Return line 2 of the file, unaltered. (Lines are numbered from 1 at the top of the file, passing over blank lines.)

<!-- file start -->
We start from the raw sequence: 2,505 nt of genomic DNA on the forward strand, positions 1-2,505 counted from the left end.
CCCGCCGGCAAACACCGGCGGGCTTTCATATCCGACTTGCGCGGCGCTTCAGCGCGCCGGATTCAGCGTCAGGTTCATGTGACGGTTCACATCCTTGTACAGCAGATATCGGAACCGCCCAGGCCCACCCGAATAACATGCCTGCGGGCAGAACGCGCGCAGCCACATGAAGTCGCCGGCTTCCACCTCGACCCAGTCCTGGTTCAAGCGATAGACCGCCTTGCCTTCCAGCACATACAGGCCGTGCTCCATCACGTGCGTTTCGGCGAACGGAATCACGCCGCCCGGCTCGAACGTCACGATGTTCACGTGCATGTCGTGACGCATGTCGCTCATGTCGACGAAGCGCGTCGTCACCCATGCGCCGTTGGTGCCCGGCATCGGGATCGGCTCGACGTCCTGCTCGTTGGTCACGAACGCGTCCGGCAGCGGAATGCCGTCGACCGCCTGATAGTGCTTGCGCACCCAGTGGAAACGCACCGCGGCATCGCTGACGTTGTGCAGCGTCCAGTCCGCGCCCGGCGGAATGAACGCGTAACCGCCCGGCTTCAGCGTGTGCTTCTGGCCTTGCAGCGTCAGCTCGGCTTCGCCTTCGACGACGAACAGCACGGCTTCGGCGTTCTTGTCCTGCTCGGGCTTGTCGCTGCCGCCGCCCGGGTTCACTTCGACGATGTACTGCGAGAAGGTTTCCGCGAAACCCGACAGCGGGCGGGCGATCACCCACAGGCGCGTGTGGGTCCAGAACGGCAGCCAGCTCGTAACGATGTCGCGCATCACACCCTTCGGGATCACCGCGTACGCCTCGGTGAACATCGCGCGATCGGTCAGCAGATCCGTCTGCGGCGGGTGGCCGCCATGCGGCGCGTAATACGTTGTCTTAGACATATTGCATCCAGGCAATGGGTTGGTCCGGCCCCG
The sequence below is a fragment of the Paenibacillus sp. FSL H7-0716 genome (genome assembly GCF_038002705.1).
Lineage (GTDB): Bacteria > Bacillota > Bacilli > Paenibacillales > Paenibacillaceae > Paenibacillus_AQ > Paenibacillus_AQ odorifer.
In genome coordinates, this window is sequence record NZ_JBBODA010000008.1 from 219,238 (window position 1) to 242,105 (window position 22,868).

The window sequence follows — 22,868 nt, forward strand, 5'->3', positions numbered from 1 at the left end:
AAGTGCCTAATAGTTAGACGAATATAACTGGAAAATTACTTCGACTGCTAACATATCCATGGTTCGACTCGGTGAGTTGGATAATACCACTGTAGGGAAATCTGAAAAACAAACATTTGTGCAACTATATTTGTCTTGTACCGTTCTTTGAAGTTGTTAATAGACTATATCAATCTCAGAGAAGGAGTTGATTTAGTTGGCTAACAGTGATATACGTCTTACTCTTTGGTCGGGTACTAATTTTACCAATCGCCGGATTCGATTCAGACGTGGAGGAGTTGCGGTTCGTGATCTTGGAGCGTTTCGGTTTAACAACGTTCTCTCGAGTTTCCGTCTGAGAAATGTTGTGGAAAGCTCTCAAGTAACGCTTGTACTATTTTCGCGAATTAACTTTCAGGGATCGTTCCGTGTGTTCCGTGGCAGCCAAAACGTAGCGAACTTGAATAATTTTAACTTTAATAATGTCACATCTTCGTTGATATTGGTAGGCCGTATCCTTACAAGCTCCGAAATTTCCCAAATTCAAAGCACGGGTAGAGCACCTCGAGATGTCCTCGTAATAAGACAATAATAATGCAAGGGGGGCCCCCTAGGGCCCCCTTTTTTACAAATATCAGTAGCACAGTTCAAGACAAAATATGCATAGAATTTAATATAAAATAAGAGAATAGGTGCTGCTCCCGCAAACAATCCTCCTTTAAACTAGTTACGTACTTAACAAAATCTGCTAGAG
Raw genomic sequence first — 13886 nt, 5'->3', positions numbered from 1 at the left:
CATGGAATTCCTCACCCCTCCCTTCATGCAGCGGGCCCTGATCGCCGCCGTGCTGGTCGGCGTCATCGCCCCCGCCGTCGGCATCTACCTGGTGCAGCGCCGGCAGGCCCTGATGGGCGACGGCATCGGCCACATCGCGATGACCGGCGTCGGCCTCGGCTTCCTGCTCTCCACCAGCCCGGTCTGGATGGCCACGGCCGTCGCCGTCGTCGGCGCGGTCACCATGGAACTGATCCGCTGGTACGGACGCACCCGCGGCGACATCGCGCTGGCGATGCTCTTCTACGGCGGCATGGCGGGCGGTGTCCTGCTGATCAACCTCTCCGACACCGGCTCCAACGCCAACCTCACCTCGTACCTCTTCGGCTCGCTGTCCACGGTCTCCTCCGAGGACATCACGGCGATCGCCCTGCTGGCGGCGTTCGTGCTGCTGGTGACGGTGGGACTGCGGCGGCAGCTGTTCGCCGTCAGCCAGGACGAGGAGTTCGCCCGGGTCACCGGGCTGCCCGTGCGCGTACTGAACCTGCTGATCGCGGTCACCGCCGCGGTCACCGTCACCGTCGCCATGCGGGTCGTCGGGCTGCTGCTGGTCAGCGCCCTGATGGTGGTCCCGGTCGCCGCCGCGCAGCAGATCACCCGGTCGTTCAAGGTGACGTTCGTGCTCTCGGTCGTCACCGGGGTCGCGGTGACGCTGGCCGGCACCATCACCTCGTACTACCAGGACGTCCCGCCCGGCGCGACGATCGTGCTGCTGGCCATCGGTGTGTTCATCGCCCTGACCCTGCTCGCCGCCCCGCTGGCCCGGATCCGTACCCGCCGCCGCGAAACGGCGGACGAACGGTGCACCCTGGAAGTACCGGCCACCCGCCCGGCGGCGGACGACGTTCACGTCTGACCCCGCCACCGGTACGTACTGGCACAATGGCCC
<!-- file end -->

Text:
CCCGCCGGCAAACACCGGCGGGCTTTCATATCCGACTTGCGCGGCGCTTCAGCGCGCCGGATTCAGCGTCAGGTTCATGTGACGGTTCACATCCTTGTACAGCAGATATCGGAACCGCCCAGGCCCACCCGAATAACATGCCTGCGGGCAGAACGCGCGCAGCCACATGAAGTCGCCGGCTTCCACCTCGACCCAGTCCTGGTTCAAGCGATAGACCGCCTTGCCTTCCAGCACATACAGGCCGTGCTCCATCACGTGCGTTTCGGCGAACGGAATCACGCCGCCCGGCTCGAACGTCACGATGTTCACGTGCATGTCGTGACGCATGTCGCTCATGTCGACGAAGCGCGTCGTCACCCATGCGCCGTTGGTGCCCGGCATCGGGATCGGCTCGACGTCCTGCTCGTTGGTCACGAACGCGTCCGGCAGCGGAATGCCGTCGACCGCCTGATAGTGCTTGCGCACCCAGTGGAAACGCACCGCGGCATCGCTGACGTTGTGCAGCGTCCAGTCCGCGCCCGGCGGAATGAACGCGTAACCGCCCGGCTTCAGCGTGTGCTTCTGGCCTTGCAGCGTCAGCTCGGCTTCGCCTTCGACGACGAACAGCACGGCTTCGGCGTTCTTGTCCTGCTCGGGCTTGTCGCTGCCGCCGCCCGGGTTCACTTCGACGATGTACTGCGAGAAGGTTTCCGCGAAACCCGACAGCGGGCGGGCGATCACCCACAGGCGCGTGTGGGTCCAGAACGGCAGCCAGCTCGTAACGATGTCGCGCATCACACCCTTCGGGATCACCGCGTACGCCTCGGTGAACATCGCGCGATCGGTCAGCAGATCCGTCTGCGGCGGGTGGCCGCCATGCGGCGCGTAATACGTTGTCTTAGACATATTGCATCCAGGCAATGGGTTGGTCCGGCCCCG